LOMACHENKO: REALLY 7-0, NOT 1-0
By Scott Shaffer
If Vasyl Lomachenko captures Orlando Salido's WBO featherweight title in San Antonio, Texas on Saturday, the press releases will immediately go out proclaiming that Lomachenko won a world title in only his second pro fight.
Such claims, however, would not be true.
While winning the WBO featherweight title would be an impressive accomplishment in Lomachenko's young pro career, the title challenge against Salido will be his EIGHTH pro fight since the 2012 Olympics (where he won Olympic gold for the second time).
Besides the one pro fight promoted by Top Rank last fall, Lomachenko fought professionally six times in the first half of 2013 for an organization called the World Series of Boxing. Lomachenko's true pro debut, and all his other pro fights, are viewable below. There seems to be nothing amateur about these bouts.
The participants signed contracts and got paid. According to the website for AIBA, the Amateur International Boxing Association, which promotes the World Series of Boxing, "The contracts between the franchisees and the boxers will have an initial term of three years. The boxers will be contracted and paid on an annual basis and so will be available for training and development for the off season, in addition to being available for promotional activities and other purposes."
A major benefit of boxing for a WSB franchise is that the boxer will be allowed to participate and represent his country in the Olympic Games. Normally, a boxer who has turned professional and left the AIBA competition structure is not eligible to participate in the Olympic Games. However, because WSB boxers will continue to compete under AIBAís umbrella, they will retain their eligibility to represent their countries in the Olympic Games.
As the videos indicates, the five-round bouts were conducted in the pro style: the boxers did not wear headgear; they did not wear shirts; the five scheduled rounds were three minutes in length and the bouts judged by three judges using the professional ten-point must scoring system, not the amateur punches-landed system.
The World Series of Boxing is run by AIBA, the same organiaztion in charge of amateur boxing, including the Olympic tournament. AIBA therefore has a financial incentive to keep Olympic hopefuls eligible for future Olympics and amateur world championships and in order to meet its goal, it apparently has promised amateurs that they can get paid to fightin the World Series of Boxing and the bouts will not count on their professional records. However, that promise is not AIBA's to make, because it does not determine what boxers' professional records are.
In the United States, the duty and power to record, track and compile professional records was granted to the Association of Boxing Commissions (ABC) under federal law (the Muhammad Ali Act). The ABC in turn has subcontracted this duty to Fight Fax, Inc. Fight Fax was selected over the more commonly used Boxrec website. Fight Fax currently lists Lomachenko's record as 7-0 going into the Salido fight.
Anibal Miramontes, the owner and editor of Fight Fax says he can't understand how Lomachenko can be billed as a 1-0 boxer. "The so-called boxing media, including some TV outlets, keep talking about Lomachenko's fighting for a world title in only his second fight," Miramontes told Boxingtalk. "But the World Series of Boxing's website call the fights pro, they use pro gloves, pro rules, three (3) judges, 10 point must system, no headgears (this year amateurs will also fight without headgear) and get paid after every fight. So why those fights don't count is beyond my understanding. The ABC recognizes them as pro fights."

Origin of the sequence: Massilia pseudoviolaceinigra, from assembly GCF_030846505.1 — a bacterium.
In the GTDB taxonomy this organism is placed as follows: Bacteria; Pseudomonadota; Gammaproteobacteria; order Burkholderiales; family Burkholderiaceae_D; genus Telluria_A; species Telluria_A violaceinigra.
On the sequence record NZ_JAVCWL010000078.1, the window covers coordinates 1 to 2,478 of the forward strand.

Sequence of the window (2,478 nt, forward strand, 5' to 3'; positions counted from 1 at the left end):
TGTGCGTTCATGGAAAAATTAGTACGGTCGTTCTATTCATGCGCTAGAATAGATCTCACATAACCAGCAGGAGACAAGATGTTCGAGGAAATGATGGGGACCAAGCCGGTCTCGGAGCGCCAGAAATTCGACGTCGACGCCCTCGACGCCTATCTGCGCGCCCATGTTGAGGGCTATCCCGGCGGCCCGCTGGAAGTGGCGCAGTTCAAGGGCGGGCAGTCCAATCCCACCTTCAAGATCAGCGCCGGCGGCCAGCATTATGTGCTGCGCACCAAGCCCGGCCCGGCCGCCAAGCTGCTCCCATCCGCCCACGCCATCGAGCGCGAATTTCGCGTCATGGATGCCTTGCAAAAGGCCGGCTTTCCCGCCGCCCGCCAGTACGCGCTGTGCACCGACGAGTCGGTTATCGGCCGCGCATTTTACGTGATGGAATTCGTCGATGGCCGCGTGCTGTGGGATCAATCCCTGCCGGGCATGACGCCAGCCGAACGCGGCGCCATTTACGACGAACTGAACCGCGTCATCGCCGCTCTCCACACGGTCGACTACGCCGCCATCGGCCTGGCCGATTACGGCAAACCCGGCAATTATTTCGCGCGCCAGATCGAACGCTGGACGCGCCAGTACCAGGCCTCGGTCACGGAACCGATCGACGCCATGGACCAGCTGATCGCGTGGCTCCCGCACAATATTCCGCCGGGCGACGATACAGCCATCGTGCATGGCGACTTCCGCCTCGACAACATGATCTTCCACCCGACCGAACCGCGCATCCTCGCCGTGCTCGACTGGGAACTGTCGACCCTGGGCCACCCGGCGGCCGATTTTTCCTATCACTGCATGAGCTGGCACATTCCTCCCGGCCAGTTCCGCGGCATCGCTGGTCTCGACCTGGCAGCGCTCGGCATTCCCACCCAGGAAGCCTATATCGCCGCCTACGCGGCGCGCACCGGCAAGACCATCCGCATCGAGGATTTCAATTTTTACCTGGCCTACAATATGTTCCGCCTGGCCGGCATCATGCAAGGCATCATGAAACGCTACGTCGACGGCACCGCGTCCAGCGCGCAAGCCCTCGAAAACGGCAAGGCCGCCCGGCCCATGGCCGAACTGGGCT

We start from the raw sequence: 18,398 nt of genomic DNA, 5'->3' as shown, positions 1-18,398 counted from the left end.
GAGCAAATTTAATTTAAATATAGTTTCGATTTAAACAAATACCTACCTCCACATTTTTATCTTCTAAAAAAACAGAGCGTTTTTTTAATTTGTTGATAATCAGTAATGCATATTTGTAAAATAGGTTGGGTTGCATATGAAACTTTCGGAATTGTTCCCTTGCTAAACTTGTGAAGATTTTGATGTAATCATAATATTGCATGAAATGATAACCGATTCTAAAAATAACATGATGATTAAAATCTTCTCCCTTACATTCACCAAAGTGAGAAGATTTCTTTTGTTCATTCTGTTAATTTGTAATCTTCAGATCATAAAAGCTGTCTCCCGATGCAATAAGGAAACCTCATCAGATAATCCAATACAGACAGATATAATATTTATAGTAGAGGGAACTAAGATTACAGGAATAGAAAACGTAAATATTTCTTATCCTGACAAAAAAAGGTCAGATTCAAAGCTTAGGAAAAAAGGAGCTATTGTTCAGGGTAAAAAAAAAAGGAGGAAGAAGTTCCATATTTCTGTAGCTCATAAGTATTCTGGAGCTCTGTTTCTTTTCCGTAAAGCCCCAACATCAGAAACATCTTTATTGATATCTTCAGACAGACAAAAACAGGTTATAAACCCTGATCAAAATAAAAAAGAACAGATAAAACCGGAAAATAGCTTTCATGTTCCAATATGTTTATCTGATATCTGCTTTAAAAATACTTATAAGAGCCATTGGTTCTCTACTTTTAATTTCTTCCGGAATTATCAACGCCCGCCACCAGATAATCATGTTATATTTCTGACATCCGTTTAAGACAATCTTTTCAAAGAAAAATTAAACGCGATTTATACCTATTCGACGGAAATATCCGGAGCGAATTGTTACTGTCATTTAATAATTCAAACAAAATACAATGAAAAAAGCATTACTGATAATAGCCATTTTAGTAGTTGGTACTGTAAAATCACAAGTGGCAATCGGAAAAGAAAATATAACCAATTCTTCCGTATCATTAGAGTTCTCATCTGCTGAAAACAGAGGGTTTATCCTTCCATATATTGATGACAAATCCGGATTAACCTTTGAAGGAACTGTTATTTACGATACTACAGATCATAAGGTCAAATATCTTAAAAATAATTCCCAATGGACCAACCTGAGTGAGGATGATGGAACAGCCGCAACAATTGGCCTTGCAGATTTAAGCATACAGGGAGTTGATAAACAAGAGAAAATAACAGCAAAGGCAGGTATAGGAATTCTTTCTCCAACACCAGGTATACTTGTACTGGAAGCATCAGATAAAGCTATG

Here is the proper list of world title winners with eight or fewer pro bouts:
Saensak Muangsurin (1975): Thai boxer won the WBC 140-pound title in his third pro bout.
Veeraphol Sahaprom (1995): Thai boxer won the WBA 118-pound title in his third pro bout (going twelve rounds in the process).
Paul Weir (1993): Scottish boxer won the WBO 105-pound title in his sixth pro fight. This was the early days of the WBO, when it was still establishing recognition. Weir also won the WBO 108-pound title in his ninth pro bout.
Jeff Fenech (1985): Australian legend won the IBF bantamweight title in his seventh pro bout and went on to become a three-division champion.
Kazuto Ioka (2011): Japanese boxer won the WBC 105-pound title in his seventh pro bout, the WBA 105-pound title in his tenth pro bout and currently reigns as the WBA 108-pound champion.
Saensak Muangsurin (1976): listed twice because he lost the WBC 140-pound title in his sixth pro bout, but regained it in his seventh pro bout.
Muangchai Kittikasem (1989): Thai boxer won the IBF 108-pound championship in his seventh pro bout.
Leon Spinks (1978): American boxer won the world heavyweight championship in his eighth pro bout, defeating the legendary Muhammad Ali over fifteen rounds. Spinks lost the championship back to Ali in his next (ninth) pro bout.
Joichiro Tatsuyoshi (1991): Japanese boxer won the WBC 118-pound title in his eighth pro bout.
Sot Chitalada (1984): Thai boxer won the WBC 112-pound title in his eighth pro bout.
Wilfred Benitez (1976): Puerto Rican boxer was the YOUNGEST to become a champion, winning the WBA 140-pound title at age 17. However, Benitez turned pro at age 15 and won the title in his 26th pro fight, which is not even close to the top of this list.
LOMACHENKO BOUT 1:
LOMACHENKO BOUT 2:
LOMACHENKO BOUT 3:
LOMACHENKO BOUT 4:
LOMACHENKO BOUT 5:
LOMACHENKO BOUT 6:
LOMACHENKO BOUT 7:
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